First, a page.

With the dotcom business in the tank, few TV companies are looking to start new Web sites. Too bad. There are hundreds of TV-related domain names available—some dirt cheap. A check found plenty with modest minimums and no bidders. Disney may want to consider abcnetwork.tv ($50 minimum); HBO could lock up sopranofamily.com ($100). Who knew that adjectives had different values, but you can open bidding on craving.tv for just $5 or playful.tv for $105. A site based on a TV personality? Here are two: misterrogers.tv ($50), or richardhatch.tv ($25). For $25, you can get bigbrother2000sucks.com. But forget about bigbrother2001sucks.com. It's owned by CBS and it ain't selling. Yet.—H.A.J.
Tribune eyes Acme
Tribune Broadcasting, part owner and largest affiliate group of The WB, has held talks with Acme Television about buying the TV group founded by now-Turner Broadcasting Chairman Jamie Kellner. The issue appears to be price. Tribune is said to be particularly interested in Acme's two biggest stations, KWBP(TV) Portland, Ore., and KPLR-TV St. Louis. Kellner, who founded The WB, recently got a big promotion (running all of Turner Broadcasting and The WB) and is said to be less interested in the Acme TV group. There's also been speculation that AOL Time Warner might be interested in acquiring Tribune. —S.M.
Sources say NBC West Coast President Scott Sassa has been offered a new, three-year deal to continue as the network's top West Coast executive. That came as senior-level NBC executives met with GE boss Jack Welch in Fairfield, Conn., last week and speculation about Sassa's status heated up. Sassa, who has been with NBC since September 1997, when he took over as head of the network's O&O stations, is said to be contemplating the new offer. His current contract is said to be up in December and sources say he is also mulling a number of outside opportunities. In 1998, Sassa was named NBC entertainment president and six months later, took over Don Ohlmeyer's position as NBC West Coast president. Jeff Zucker, NBC's new entertainment president,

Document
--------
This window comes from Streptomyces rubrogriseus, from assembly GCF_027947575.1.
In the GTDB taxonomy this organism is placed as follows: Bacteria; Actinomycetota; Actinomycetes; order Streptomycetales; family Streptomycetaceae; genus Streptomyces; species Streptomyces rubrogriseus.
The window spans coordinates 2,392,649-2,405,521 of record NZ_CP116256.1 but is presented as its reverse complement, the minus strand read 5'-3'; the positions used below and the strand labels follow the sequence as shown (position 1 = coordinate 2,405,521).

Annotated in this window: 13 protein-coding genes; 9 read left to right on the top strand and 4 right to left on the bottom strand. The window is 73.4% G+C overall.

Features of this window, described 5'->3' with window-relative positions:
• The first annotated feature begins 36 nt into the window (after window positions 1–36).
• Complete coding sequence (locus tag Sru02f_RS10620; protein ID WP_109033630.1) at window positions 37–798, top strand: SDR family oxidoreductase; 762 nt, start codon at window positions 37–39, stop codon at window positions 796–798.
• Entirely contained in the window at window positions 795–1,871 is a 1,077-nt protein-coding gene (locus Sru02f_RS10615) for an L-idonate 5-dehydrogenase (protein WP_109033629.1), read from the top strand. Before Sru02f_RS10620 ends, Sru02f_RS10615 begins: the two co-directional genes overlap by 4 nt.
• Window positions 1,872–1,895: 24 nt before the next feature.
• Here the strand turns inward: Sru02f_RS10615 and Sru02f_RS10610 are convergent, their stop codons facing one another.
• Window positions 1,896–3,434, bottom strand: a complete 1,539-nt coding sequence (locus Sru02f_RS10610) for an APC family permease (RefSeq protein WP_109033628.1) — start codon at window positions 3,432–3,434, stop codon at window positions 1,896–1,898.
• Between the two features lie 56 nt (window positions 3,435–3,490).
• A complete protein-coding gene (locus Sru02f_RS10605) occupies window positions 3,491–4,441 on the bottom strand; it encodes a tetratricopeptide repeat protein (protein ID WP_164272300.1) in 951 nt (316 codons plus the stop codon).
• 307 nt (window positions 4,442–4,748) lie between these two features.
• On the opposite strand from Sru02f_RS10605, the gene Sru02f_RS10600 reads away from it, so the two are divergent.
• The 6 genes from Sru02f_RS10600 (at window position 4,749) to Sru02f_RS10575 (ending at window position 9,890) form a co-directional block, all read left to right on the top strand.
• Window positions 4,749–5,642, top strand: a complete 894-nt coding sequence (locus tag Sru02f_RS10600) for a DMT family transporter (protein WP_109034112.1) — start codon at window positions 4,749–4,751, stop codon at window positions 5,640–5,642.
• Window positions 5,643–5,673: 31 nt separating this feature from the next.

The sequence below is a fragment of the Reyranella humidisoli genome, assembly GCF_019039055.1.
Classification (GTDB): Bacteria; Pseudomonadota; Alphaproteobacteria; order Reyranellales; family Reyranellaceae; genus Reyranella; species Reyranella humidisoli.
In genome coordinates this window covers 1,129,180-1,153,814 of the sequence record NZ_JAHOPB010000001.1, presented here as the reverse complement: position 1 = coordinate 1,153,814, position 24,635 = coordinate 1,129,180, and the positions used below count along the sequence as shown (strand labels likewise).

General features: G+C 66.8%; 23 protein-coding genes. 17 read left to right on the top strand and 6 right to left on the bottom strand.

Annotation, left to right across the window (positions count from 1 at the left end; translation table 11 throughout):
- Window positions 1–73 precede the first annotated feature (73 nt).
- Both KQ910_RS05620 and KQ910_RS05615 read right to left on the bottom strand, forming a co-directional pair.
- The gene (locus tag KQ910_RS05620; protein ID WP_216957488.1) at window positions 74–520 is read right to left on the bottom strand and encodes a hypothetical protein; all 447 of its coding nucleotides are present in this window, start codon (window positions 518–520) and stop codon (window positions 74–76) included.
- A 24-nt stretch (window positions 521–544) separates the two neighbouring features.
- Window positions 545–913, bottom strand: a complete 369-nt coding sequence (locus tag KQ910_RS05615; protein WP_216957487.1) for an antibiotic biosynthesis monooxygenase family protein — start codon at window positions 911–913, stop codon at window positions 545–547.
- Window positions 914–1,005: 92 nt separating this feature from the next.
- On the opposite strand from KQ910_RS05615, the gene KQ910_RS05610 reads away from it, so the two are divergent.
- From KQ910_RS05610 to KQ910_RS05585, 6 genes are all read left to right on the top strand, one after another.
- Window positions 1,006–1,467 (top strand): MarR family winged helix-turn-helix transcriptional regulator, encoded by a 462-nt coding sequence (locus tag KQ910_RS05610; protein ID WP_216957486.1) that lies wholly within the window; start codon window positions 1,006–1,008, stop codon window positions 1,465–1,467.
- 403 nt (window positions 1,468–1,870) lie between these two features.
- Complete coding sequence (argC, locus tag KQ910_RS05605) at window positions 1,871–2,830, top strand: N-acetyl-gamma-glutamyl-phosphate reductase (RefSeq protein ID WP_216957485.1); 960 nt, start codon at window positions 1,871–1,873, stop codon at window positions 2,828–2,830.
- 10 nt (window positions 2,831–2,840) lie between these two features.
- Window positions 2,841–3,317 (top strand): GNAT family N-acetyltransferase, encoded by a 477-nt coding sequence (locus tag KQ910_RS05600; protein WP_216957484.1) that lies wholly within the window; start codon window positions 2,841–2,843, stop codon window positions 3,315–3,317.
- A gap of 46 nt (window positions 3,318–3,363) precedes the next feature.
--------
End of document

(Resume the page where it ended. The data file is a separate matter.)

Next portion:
would likely move into the top spot out West if Sassa leaves. NBC executives had no comment.—J.S.
Remember The Waterboy
The next time network executives say they don't care about Nielsen household numbers, remember The Waterboy. With the second quarter almost over, Lifetime and USA Network brass are 'angsting' over who will win the neck-and-neck race in prime time. Lifetime wants to claim its second-consecutive victory in quarterly household ratings. But USA last Thursday abruptly yanked Demi Moore flick Indecent Proposal
from its Sunday schedule and substituted its fifth run in two weeks of Adam Sandler comedy The Waterboy
(which scored a huge 5.0 in one of its airings).
Rounding the numbers could leave them tied at a 1.8. At press time Lifetime was a few hundredths ahead of that, USA a few hundredths behind. Despite the last-second lunge, USA contends strong demos will lead to bigger spoils from advertisers. "Household rating are a nice way of keeping track, but its not the way the business runs," said Ray Giacopelli, senior VP of research, USA Cable.—A.R.
Pegasus and any other TV groups operating local-marketing agreements in small markets are likely to get some relief from government restrictions. Two weeks ago, a federal appeals court ordered the FCC to stay, pending the outcome of a court challenge to ownership rules, Sinclair's Aug. 6 deadline for divesting four LMAs in markets where there are fewer than eight separately controlled TV outlets, and thus are ineligible for LMAs. Now the agency is reviewing whether to extend the delay to any other groups. No decision has been reached. —B.M.